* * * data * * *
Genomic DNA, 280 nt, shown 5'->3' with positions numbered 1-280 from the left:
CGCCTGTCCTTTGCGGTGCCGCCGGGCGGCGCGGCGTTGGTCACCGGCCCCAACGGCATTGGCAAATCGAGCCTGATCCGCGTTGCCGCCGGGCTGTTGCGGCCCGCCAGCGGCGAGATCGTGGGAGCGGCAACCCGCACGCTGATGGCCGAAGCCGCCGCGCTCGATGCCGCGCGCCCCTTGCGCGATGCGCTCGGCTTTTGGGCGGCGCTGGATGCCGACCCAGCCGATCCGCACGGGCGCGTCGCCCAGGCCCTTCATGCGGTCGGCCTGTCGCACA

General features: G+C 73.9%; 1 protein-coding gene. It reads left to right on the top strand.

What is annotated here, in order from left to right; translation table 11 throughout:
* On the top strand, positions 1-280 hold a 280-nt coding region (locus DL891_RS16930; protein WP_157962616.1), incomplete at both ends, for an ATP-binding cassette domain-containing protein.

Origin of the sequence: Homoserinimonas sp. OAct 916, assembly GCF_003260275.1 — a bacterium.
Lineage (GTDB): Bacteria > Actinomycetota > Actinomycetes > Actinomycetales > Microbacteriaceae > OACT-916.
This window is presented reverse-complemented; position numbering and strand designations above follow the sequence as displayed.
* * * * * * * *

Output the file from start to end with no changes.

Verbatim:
Genomic DNA, 280 nt, shown 5'->3' with positions numbered 1-280 from the left:
CGCCTGTCCTTTGCGGTGCCGCCGGGCGGCGCGGCGTTGGTCACCGGCCCCAACGGCATTGGCAAATCGAGCCTGATCCGCGTTGCCGCCGGGCTGTTGCGGCCCGCCAGCGGCGAGATCGTGGGAGCGGCAACCCGCACGCTGATGGCCGAAGCCGCCGCGCTCGATGCCGCGCGCCCCTTGCGCGATGCGCTCGGCTTTTGGGCGGCGCTGGATGCCGACCCAGCCGATCCGCACGGGCGCGTCGCCCAGGCCCTTCATGCGGTCGGCCTGTCGCACA

General features: G+C 73.9%; 1 protein-coding gene. It reads left to right on the top strand.

What is annotated here, in order from left to right; translation table 11 throughout:
* On the top strand, positions 1-280 hold a 280-nt coding region (locus DL891_RS16930; protein WP_157962616.1), incomplete at both ends, for an ATP-binding cassette domain-containing protein.

Origin of the sequence: Homoserinimonas sp. OAct 916, assembly GCF_003260275.1 — a bacterium.
Lineage (GTDB): Bacteria > Actinomycetota > Actinomycetes > Actinomycetales > Microbacteriaceae > OACT-916.
This window is presented reverse-complemented; position numbering and strand designations above follow the sequence as displayed.